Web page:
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Freed From Immunosuppressants

Alive but miserable after her first kidney transplant, Jennifer Searl jumped at a second chance—one that would wean her off powerful antirejection drugs with extensive side effects.

By Charles Slack // The MGH Research Issue 2011
jen searle

Justin Gabbard

By 2002, in her early twenties, Jennifer Searl had spent nearly half her life dealing with failed kidneys. So when she heard about an experimental procedure that might free her from her living hell of organ rejection and drug side effects, she didn’t hesitate to be the first test case.

At age 13, Searl, who had a disorder called Alport syndrome, received a kidney from her father. Doctors prescribed a regimen of powerful immunosuppressant drugs, as many as 20 pills a day, which produced debilitating side effects, including growths on her foot that made it difficult to walk. When the medications were scaled back to limit the side effects, her body began rejecting her father’s kidney.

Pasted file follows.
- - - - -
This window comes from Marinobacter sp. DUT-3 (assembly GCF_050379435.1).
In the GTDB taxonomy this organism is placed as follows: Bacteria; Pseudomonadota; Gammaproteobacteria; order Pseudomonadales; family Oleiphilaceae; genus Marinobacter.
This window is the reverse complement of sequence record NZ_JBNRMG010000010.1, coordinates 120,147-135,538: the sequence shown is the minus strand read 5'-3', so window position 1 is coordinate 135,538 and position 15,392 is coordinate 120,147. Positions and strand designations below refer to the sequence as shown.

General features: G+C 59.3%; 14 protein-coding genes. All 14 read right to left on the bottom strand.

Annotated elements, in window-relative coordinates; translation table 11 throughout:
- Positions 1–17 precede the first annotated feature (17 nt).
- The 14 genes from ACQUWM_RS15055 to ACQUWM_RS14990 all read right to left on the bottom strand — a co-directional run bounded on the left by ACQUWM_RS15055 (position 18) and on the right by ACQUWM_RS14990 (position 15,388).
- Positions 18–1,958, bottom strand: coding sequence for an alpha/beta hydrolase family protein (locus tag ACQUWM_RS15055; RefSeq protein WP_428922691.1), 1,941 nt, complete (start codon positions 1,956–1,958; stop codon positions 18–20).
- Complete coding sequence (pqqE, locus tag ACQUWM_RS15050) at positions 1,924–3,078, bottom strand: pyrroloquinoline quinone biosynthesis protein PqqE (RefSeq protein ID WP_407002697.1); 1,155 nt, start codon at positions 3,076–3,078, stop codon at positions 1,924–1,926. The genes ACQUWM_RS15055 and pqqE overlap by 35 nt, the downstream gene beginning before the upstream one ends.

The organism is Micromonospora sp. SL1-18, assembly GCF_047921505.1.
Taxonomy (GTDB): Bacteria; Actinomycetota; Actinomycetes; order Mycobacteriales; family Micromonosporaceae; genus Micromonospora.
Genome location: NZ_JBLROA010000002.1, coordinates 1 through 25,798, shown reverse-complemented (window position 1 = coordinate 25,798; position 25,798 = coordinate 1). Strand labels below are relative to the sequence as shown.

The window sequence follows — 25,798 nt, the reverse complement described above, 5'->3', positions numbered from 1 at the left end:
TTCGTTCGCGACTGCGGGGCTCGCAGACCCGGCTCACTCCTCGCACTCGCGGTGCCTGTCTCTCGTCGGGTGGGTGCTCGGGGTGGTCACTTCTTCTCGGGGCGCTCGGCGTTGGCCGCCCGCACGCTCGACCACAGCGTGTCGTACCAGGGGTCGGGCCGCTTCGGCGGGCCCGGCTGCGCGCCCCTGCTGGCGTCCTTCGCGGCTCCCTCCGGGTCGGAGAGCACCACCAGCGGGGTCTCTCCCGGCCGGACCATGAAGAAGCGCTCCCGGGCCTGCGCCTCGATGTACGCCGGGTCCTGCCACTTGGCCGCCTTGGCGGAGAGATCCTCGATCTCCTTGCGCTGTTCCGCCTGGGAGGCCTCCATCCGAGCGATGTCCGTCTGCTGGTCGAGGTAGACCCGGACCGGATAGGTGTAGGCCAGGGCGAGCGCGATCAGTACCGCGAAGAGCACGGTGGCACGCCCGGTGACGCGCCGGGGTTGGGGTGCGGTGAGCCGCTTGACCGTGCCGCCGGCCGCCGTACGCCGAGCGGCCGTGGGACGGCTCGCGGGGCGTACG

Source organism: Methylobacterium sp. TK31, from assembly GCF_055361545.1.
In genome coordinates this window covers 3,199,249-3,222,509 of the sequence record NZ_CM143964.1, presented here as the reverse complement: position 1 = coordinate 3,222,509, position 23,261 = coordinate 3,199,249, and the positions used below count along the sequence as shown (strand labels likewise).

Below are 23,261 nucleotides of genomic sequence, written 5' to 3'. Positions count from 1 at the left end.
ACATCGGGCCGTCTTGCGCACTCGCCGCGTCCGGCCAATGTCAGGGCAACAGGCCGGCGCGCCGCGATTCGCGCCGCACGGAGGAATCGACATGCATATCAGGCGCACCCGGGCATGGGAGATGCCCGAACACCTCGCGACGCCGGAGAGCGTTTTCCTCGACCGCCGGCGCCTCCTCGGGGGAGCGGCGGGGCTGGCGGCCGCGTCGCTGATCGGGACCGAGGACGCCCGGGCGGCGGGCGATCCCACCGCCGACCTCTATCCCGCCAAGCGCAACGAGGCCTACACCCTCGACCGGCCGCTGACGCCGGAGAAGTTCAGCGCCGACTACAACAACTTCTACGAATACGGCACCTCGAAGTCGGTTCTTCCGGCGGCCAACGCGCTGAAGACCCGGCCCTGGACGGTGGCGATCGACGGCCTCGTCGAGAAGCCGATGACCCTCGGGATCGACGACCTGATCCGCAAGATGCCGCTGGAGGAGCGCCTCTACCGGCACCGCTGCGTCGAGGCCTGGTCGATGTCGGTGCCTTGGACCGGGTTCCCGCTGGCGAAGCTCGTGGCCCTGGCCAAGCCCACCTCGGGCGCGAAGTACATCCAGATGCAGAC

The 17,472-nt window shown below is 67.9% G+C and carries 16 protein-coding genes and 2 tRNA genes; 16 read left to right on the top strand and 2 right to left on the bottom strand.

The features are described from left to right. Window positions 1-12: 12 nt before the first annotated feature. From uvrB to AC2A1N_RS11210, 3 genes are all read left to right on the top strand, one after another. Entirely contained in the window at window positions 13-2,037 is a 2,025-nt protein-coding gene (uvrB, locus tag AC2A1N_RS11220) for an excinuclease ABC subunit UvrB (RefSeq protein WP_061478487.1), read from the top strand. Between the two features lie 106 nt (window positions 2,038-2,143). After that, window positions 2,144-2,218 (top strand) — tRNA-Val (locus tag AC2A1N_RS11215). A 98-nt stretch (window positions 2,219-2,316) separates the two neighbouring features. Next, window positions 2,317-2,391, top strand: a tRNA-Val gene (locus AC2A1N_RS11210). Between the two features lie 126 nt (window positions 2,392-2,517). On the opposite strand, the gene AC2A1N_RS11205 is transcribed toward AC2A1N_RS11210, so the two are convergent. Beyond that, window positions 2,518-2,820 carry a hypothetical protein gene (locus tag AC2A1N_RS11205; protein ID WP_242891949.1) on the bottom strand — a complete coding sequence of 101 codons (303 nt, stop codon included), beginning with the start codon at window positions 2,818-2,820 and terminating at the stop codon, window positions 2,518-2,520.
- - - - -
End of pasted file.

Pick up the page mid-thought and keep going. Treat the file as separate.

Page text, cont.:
The procedure that might give her a new kidney—and let her stop taking immunosuppressants—involved inducing mixed chimerism, a state in which her body incorporated some of another person’s tissues. An MGH team, including A. Benedict Cosimi, head of the transplantation unit at the time, and David Sachs, director of the hospital’s Transplantation Biology Research Center, would inject bone marrow from a new kidney donor at the same time the organ was transplanted. Searl’s kidney would come from her mother, and though it wasn’t a perfect genetic match, the team hoped that the mother’s immune cells would prevent rejection.

After surgery Searl was isolated for two weeks in a sterilized room and then put on a mild immunosuppressant for several months. Now 32, she has been without immunosuppressants for nine years and counting, and is a health educator at MGH.“It’s a good way for me to give back,” she says. “I consider MGH a second home.”

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